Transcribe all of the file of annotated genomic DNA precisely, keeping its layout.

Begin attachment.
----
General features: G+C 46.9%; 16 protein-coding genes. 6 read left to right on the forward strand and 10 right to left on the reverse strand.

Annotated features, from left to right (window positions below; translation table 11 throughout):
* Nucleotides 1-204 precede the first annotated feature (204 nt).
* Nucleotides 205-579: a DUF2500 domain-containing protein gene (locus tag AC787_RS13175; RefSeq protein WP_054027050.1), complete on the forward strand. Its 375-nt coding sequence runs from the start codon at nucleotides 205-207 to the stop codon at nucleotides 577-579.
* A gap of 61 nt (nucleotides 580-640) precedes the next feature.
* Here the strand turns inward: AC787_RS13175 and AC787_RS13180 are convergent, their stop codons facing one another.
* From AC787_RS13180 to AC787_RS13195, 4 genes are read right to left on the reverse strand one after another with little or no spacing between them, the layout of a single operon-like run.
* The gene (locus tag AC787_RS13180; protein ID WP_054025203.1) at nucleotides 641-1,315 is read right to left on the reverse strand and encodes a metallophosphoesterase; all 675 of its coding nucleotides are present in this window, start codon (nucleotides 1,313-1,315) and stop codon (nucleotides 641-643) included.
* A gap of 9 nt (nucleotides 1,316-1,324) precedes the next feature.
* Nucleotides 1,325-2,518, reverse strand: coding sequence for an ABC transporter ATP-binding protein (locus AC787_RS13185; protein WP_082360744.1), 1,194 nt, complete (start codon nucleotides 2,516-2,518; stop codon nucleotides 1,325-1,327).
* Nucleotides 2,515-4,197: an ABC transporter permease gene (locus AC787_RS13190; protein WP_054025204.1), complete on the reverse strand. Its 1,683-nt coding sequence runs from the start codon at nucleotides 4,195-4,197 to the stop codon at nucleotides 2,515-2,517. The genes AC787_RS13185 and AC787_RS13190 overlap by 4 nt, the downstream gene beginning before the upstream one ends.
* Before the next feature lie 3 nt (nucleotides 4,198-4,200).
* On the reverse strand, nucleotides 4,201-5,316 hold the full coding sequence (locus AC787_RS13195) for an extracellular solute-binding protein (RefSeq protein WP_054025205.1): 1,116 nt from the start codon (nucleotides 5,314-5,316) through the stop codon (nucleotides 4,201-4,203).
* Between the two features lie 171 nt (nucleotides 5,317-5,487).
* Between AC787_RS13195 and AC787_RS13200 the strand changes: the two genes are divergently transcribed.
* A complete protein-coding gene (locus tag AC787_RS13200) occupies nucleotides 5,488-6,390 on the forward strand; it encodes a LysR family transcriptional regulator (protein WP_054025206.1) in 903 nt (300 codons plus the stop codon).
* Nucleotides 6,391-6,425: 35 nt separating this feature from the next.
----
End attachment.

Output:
General features: G+C 46.9%; 16 protein-coding genes. 6 read left to right on the forward strand and 10 right to left on the reverse strand.

Annotated features, from left to right (window positions below; translation table 11 throughout):
* Nucleotides 1-204 precede the first annotated feature (204 nt).
* Nucleotides 205-579: a DUF2500 domain-containing protein gene (locus tag AC787_RS13175; RefSeq protein WP_054027050.1), complete on the forward strand. Its 375-nt coding sequence runs from the start codon at nucleotides 205-207 to the stop codon at nucleotides 577-579.
* A gap of 61 nt (nucleotides 580-640) precedes the next feature.
* Here the strand turns inward: AC787_RS13175 and AC787_RS13180 are convergent, their stop codons facing one another.
* From AC787_RS13180 to AC787_RS13195, 4 genes are read right to left on the reverse strand one after another with little or no spacing between them, the layout of a single operon-like run.
* The gene (locus tag AC787_RS13180; protein ID WP_054025203.1) at nucleotides 641-1,315 is read right to left on the reverse strand and encodes a metallophosphoesterase; all 675 of its coding nucleotides are present in this window, start codon (nucleotides 1,313-1,315) and stop codon (nucleotides 641-643) included.
* A gap of 9 nt (nucleotides 1,316-1,324) precedes the next feature.
* Nucleotides 1,325-2,518, reverse strand: coding sequence for an ABC transporter ATP-binding protein (locus AC787_RS13185; protein WP_082360744.1), 1,194 nt, complete (start codon nucleotides 2,516-2,518; stop codon nucleotides 1,325-1,327).
* Nucleotides 2,515-4,197: an ABC transporter permease gene (locus AC787_RS13190; protein WP_054025204.1), complete on the reverse strand. Its 1,683-nt coding sequence runs from the start codon at nucleotides 4,195-4,197 to the stop codon at nucleotides 2,515-2,517. The genes AC787_RS13185 and AC787_RS13190 overlap by 4 nt, the downstream gene beginning before the upstream one ends.
* Before the next feature lie 3 nt (nucleotides 4,198-4,200).
* On the reverse strand, nucleotides 4,201-5,316 hold the full coding sequence (locus AC787_RS13195) for an extracellular solute-binding protein (RefSeq protein WP_054025205.1): 1,116 nt from the start codon (nucleotides 5,314-5,316) through the stop codon (nucleotides 4,201-4,203).
* Between the two features lie 171 nt (nucleotides 5,317-5,487).
* Between AC787_RS13195 and AC787_RS13200 the strand changes: the two genes are divergently transcribed.
* A complete protein-coding gene (locus tag AC787_RS13200) occupies nucleotides 5,488-6,390 on the forward strand; it encodes a LysR family transcriptional regulator (protein WP_054025206.1) in 903 nt (300 codons plus the stop codon).
* Nucleotides 6,391-6,425: 35 nt separating this feature from the next.